POLICE Scotland has issued a reminder to the public that whilst the trapping of some animals is allowed under certain licensing conditions, birds of prey should not be trapped intentionally.

Sometimes this happens accidentally but it is illegal for a trap operator to fail to release a bird of prey if it enters a trap.

Officers said that if you believe an animal or bird is being subjected to unnecessary suffering you should report it to the Scottish SPCA.

The public should not interfere with any traps they find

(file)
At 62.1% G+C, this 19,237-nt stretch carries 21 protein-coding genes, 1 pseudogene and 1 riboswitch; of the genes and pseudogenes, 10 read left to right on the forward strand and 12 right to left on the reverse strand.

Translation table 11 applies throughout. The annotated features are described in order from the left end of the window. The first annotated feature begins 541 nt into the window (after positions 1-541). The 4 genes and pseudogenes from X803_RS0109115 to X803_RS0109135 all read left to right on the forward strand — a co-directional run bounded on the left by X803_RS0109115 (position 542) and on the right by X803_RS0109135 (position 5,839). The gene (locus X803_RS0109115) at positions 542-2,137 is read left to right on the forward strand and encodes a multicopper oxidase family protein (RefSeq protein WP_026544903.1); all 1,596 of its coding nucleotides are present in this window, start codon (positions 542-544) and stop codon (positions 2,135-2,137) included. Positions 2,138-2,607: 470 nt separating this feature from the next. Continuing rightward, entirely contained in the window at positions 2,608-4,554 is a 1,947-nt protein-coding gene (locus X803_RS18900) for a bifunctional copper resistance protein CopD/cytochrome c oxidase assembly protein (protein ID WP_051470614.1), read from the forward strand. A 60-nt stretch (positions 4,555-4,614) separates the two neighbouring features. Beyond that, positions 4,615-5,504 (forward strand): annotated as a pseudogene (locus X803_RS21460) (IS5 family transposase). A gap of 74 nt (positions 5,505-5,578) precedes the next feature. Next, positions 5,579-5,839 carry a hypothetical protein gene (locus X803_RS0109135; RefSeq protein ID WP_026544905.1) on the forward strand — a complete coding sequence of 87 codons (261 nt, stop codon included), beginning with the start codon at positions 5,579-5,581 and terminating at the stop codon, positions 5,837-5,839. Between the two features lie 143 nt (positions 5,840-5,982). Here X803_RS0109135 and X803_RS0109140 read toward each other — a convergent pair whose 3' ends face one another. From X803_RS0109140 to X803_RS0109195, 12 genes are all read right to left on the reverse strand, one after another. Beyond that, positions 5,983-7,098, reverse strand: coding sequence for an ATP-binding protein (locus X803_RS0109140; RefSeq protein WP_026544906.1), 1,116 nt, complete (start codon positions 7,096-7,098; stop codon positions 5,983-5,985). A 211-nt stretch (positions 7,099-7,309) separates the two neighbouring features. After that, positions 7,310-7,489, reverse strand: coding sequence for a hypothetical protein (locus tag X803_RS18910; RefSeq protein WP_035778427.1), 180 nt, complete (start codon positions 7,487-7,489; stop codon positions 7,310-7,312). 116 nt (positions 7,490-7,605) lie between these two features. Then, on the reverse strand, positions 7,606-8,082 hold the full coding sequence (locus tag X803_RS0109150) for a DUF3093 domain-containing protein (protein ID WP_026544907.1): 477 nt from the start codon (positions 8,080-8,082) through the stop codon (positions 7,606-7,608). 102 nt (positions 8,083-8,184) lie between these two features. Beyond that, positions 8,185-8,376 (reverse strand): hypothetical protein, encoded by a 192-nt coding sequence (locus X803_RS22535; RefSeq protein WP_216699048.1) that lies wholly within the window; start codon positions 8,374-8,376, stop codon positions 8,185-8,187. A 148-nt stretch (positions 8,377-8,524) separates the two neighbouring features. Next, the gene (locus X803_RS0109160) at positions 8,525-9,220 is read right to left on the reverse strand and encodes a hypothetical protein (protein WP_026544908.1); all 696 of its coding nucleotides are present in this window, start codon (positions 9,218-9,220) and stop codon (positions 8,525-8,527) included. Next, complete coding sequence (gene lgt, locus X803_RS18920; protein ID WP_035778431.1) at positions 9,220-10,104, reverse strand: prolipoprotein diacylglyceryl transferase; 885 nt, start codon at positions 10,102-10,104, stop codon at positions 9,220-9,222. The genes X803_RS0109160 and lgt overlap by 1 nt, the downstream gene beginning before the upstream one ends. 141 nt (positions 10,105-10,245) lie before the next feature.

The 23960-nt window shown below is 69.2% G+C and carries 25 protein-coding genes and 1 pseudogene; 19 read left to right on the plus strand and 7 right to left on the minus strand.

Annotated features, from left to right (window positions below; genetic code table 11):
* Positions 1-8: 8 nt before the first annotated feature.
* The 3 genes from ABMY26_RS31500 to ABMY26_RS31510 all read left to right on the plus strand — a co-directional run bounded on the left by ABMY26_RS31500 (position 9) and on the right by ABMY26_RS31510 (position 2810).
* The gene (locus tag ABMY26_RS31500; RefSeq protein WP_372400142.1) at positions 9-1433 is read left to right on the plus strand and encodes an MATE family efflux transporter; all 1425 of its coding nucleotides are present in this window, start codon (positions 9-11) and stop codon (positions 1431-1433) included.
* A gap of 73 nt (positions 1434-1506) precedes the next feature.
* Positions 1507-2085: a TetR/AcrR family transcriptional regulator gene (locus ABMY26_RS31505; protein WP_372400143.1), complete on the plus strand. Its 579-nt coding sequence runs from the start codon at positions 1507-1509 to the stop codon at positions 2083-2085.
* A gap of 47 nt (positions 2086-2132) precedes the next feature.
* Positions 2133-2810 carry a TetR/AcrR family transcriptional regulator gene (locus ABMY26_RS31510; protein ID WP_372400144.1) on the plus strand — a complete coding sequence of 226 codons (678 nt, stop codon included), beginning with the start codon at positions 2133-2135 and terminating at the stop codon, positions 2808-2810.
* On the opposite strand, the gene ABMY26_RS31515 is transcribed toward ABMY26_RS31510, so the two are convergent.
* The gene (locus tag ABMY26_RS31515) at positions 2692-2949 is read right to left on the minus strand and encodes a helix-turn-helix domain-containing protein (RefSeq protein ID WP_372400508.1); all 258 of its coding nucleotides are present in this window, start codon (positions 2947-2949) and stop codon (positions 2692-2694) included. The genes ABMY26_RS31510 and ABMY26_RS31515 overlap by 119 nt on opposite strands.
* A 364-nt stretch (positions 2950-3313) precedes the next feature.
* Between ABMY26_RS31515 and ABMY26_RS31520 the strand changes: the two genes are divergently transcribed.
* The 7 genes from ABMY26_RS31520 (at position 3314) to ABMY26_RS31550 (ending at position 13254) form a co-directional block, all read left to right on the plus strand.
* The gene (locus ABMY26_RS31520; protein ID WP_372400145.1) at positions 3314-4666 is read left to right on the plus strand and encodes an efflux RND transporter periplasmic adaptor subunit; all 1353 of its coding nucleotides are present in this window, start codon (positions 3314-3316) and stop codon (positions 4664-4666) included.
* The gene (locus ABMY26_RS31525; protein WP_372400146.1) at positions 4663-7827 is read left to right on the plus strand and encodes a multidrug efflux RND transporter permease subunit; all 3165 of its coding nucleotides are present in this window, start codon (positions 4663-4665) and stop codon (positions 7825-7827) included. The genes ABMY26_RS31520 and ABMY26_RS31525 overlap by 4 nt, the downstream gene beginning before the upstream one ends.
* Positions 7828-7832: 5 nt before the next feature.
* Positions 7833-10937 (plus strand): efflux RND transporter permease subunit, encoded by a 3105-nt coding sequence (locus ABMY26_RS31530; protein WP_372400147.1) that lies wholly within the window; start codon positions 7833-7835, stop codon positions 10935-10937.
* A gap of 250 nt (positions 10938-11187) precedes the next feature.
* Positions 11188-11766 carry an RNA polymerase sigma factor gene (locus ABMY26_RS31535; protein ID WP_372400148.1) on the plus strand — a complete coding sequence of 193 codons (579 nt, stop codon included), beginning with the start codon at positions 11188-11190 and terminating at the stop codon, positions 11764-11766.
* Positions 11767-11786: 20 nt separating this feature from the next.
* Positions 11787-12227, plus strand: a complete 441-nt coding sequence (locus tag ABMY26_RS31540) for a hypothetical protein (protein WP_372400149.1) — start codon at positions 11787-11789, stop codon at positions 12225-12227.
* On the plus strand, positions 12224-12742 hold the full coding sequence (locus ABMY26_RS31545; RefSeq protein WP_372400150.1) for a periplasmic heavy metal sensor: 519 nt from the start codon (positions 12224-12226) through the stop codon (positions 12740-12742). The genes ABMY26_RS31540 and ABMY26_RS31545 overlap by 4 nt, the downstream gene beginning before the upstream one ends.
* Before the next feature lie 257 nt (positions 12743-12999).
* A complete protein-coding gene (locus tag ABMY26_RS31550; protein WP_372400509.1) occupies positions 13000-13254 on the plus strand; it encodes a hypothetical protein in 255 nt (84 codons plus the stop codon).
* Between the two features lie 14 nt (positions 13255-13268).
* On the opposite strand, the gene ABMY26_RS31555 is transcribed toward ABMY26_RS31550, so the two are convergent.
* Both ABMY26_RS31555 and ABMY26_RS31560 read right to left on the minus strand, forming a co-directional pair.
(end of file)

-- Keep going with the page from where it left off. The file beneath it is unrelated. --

If you find a bird of prey in a trap or are unsure if a trap is being used legally, report it to police or anonymously via Crimestoppers.

All raptors are protected by law and intentionally killing or injuring a raptor is an offence, including shooting, trapping, poisoning, or interfering with their nest site.

Wild birds, including their eggs, nests, and chicks, are protected by the Wildlife and Countryside Act 1981.

Without a license to exterminate them, custodial sentences or fines can be given for the illegal killing of any wild bird, not just rare species.